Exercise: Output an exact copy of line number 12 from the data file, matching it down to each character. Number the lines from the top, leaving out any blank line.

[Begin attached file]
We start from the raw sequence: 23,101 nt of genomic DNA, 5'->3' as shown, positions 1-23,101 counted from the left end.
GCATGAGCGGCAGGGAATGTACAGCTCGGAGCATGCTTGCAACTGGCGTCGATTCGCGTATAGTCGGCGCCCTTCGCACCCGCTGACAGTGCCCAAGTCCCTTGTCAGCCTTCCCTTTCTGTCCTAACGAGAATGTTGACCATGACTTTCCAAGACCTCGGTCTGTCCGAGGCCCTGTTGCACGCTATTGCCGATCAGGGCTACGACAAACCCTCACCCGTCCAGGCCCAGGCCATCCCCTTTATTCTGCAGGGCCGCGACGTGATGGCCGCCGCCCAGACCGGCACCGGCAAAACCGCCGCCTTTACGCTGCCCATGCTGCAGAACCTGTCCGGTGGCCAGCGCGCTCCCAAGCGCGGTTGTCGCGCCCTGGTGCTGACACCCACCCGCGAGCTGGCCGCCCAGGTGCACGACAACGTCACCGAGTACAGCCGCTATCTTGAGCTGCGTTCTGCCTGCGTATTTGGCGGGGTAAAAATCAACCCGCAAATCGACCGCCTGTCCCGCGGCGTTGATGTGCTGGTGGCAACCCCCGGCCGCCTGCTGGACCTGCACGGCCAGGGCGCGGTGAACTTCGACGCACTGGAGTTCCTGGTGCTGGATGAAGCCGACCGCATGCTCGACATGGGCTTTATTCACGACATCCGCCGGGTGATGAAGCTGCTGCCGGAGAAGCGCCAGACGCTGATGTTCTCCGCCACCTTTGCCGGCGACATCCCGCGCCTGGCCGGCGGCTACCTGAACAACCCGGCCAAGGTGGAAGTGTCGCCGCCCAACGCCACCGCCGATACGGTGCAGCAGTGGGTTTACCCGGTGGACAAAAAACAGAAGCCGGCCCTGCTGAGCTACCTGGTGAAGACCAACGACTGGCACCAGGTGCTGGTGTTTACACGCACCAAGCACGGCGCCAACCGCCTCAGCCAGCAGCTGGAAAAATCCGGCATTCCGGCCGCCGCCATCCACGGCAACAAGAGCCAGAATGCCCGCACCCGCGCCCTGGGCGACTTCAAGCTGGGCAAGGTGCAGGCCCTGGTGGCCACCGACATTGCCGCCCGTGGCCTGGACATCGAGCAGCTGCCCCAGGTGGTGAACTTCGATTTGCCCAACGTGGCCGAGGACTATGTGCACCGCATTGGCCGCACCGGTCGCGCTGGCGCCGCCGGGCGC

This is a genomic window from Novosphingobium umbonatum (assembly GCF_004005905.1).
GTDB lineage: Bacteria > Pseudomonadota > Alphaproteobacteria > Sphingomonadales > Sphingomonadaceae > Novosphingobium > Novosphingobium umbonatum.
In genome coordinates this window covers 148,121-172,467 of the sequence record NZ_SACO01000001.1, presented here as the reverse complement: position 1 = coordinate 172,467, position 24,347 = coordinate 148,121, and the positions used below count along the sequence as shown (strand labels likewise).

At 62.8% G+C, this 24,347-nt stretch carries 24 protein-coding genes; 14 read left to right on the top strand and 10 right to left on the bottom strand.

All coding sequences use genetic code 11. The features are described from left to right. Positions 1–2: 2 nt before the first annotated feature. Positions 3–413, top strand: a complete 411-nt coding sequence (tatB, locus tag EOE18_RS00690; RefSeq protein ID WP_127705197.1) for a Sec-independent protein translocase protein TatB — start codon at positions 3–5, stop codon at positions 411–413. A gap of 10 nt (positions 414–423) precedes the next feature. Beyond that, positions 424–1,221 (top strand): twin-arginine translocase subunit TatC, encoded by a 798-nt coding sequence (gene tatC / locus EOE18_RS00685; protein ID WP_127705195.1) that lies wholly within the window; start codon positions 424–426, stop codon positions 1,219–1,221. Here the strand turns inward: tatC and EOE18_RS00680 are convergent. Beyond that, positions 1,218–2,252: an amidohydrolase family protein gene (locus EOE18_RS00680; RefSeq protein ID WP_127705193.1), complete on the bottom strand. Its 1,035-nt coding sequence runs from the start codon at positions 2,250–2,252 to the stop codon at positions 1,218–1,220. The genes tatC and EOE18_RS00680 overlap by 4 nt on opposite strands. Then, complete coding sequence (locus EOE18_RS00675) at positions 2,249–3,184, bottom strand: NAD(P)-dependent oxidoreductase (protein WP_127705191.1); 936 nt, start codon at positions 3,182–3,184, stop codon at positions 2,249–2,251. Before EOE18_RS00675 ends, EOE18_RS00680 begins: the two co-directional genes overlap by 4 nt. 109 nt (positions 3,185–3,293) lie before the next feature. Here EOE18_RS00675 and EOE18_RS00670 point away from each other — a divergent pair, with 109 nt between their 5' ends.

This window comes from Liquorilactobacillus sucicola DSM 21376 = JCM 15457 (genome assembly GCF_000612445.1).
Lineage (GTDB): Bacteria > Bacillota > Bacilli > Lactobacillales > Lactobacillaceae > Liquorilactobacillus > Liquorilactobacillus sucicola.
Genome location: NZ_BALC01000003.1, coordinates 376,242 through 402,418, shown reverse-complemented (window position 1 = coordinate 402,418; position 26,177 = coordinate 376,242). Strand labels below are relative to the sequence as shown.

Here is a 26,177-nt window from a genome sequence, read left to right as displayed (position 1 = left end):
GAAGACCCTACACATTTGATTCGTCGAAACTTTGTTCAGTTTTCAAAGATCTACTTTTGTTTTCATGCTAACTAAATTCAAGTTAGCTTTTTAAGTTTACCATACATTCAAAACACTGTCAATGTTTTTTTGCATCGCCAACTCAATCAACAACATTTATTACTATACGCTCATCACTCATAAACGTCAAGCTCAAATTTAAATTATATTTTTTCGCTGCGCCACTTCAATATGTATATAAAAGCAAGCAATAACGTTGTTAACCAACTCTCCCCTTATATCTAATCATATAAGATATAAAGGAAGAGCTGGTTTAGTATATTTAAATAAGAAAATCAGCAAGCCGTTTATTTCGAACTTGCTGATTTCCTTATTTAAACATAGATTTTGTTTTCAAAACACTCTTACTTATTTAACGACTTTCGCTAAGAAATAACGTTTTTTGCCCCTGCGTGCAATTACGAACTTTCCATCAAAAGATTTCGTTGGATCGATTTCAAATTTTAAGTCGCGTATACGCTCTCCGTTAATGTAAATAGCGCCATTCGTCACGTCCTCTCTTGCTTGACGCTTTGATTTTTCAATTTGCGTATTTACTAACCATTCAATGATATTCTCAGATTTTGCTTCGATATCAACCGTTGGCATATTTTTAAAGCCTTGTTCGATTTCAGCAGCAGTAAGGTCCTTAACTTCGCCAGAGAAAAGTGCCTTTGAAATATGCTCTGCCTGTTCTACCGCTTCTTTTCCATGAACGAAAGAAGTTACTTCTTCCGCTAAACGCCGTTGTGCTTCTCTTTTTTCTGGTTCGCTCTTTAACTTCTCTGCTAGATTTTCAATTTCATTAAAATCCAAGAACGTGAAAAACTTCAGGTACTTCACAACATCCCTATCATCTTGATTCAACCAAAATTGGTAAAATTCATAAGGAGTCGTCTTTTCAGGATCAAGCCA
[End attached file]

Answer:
GAAGACCCTACACATTTGATTCGTCGAAACTTTGTTCAGTTTTCAAAGATCTACTTTTGTTTTCATGCTAACTAAATTCAAGTTAGCTTTTTAAGTTTACCATACATTCAAAACACTGTCAATGTTTTTTTGCATCGCCAACTCAATCAACAACATTTATTACTATACGCTCATCACTCATAAACGTCAAGCTCAAATTTAAATTATATTTTTTCGCTGCGCCACTTCAATATGTATATAAAAGCAAGCAATAACGTTGTTAACCAACTCTCCCCTTATATCTAATCATATAAGATATAAAGGAAGAGCTGGTTTAGTATATTTAAATAAGAAAATCAGCAAGCCGTTTATTTCGAACTTGCTGATTTCCTTATTTAAACATAGATTTTGTTTTCAAAACACTCTTACTTATTTAACGACTTTCGCTAAGAAATAACGTTTTTTGCCCCTGCGTGCAATTACGAACTTTCCATCAAAAGATTTCGTTGGATCGATTTCAAATTTTAAGTCGCGTATACGCTCTCCGTTAATGTAAATAGCGCCATTCGTCACGTCCTCTCTTGCTTGACGCTTTGATTTTTCAATTTGCGTATTTACTAACCATTCAATGATATTCTCAGATTTTGCTTCGATATCAACCGTTGGCATATTTTTAAAGCCTTGTTCGATTTCAGCAGCAGTAAGGTCCTTAACTTCGCCAGAGAAAAGTGCCTTTGAAATATGCTCTGCCTGTTCTACCGCTTCTTTTCCATGAACGAAAGAAGTTACTTCTTCCGCTAAACGCCGTTGTGCTTCTCTTTTTTCTGGTTCGCTCTTTAACTTCTCTGCTAGATTTTCAATTTCATTAAAATCCAAGAACGTGAAAAACTTCAGGTACTTCACAACATCCCTATCATCTTGATTCAACCAAAATTGGTAAAATTCATAAGGAGTCGTCTTTTCAGGATCAAGCCA